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Chapter 4.—How Ambiguities May Be Solved.

8.  And not only these, but also those ambiguities that do not relate either to punctuation or pronunciation, are to be examined in the same way.  For example, that one in the Epistle to the Thessalonians:  Propterea consolati sumus fratres in vobis1852   Now it is doubtful whether fratres [brethren] is in the vocative or accusative case, and it is not contrary to faith to take it either way.  But in the Greek language the two cases are not the same in form; and accordingly, when we look into the original, the case is shown to be vocative.  Now if the translator had chosen to say, propterea consolationem habuimus fratres in vobis, he would have followed the words less literally, but there would have been less doubt about the meaning; or, indeed, if he had added nostri, hardly any one would have doubted that the vocative case was meant when he heard propterea consolati sumus fratres nostri in vobis.  But this is a rather dangerous liberty to take.  It has been taken, however, in that passage to the Corinthians, where the apostle says, “I protest by your p. 559 rejoicing [per vestram gloriam] which I have in Christ Jesus our Lord, I die daily.” 1853   For one translator has it, per vestram jurogloriam, the form of adjuration appearing in the Greek without any ambiguity.  It is therefore very rare and very difficult to find any ambiguity in the case of proper words, as far at least as Holy Scripture is concerned, which neither the context, showing the design of the writer, nor a comparison of translations, nor a reference to the original tongue, will suffice to explain.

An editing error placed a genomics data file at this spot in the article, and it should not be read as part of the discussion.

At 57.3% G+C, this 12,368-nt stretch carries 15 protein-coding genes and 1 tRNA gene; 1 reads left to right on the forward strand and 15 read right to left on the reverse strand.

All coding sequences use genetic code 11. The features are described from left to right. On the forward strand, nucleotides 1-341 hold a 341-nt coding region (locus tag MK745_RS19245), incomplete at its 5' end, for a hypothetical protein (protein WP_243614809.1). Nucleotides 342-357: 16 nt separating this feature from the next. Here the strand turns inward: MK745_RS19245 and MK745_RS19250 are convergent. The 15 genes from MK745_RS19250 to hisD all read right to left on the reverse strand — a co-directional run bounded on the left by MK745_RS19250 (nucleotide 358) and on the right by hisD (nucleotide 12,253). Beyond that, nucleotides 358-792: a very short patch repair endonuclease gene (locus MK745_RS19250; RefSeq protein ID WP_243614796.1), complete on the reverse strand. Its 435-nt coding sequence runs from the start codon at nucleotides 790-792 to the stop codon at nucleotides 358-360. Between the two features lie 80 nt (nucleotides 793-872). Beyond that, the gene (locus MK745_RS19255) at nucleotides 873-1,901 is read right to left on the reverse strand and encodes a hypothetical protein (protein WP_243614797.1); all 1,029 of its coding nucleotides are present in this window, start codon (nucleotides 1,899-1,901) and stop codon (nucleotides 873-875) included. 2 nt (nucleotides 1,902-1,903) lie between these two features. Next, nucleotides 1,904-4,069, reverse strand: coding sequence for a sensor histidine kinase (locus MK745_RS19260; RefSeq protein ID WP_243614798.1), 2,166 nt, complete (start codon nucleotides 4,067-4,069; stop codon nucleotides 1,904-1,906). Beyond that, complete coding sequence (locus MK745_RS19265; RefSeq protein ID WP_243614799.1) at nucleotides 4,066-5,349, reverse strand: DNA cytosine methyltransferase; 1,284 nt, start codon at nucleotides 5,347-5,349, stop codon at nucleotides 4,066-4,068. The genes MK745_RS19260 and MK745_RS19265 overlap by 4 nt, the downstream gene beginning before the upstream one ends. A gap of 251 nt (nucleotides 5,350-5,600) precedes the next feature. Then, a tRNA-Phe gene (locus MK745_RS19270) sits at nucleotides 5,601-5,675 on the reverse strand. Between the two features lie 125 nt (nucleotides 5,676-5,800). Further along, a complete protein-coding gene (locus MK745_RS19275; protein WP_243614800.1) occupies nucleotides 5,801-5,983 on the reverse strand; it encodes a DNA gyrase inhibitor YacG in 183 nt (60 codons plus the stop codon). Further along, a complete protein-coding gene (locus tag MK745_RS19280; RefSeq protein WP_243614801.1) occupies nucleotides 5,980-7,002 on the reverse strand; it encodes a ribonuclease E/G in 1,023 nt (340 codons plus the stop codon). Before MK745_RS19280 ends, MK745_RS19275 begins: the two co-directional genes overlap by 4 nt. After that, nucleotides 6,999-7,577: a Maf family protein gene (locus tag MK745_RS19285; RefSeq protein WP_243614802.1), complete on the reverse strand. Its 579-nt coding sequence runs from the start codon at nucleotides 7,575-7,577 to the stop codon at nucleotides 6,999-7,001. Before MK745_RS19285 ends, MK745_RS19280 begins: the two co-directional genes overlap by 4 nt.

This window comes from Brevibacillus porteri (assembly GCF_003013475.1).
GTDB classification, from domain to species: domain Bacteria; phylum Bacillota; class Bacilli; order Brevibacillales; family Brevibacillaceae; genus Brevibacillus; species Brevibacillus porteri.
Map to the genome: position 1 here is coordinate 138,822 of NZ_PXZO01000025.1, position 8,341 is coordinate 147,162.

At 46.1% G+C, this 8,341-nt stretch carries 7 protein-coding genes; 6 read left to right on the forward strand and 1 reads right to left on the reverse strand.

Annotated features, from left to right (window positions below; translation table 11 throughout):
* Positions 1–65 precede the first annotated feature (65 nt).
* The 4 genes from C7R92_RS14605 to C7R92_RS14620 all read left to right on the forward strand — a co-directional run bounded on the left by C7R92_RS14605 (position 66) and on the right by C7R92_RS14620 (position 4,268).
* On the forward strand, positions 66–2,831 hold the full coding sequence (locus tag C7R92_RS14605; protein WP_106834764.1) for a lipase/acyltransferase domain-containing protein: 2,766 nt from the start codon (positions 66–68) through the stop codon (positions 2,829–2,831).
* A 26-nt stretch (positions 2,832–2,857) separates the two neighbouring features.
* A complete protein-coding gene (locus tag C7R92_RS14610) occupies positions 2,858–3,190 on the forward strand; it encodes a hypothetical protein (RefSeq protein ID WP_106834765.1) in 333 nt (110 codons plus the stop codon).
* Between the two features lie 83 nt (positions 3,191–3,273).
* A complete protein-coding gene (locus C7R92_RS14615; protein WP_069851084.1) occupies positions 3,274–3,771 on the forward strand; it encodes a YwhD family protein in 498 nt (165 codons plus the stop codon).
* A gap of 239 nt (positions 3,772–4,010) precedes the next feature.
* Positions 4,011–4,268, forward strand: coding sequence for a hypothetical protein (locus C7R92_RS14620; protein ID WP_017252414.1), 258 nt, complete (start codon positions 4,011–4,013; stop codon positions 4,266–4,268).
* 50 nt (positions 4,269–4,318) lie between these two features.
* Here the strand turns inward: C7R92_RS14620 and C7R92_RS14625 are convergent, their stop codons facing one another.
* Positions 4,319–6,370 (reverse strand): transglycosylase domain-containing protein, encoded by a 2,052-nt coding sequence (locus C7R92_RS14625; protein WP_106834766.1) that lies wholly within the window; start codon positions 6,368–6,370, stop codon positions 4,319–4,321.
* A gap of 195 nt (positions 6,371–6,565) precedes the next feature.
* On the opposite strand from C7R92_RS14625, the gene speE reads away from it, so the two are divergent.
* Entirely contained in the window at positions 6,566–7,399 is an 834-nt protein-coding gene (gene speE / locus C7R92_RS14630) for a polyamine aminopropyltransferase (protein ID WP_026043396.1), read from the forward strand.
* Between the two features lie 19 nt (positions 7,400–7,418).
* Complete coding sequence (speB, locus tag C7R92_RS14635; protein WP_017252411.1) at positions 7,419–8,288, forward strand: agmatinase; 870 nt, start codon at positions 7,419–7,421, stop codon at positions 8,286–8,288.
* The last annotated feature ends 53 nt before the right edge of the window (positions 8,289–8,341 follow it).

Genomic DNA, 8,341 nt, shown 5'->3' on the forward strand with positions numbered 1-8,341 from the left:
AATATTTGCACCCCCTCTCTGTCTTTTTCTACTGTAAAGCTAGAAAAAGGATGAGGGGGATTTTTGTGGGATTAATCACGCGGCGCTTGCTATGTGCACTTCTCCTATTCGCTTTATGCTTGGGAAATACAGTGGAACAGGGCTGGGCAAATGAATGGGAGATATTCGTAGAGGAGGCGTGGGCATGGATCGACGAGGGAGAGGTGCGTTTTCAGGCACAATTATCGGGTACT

1 Thess. 3.7.  “Therefore, brethren, we were comforted over you” (A.V.).


1 Cor. 15.31.

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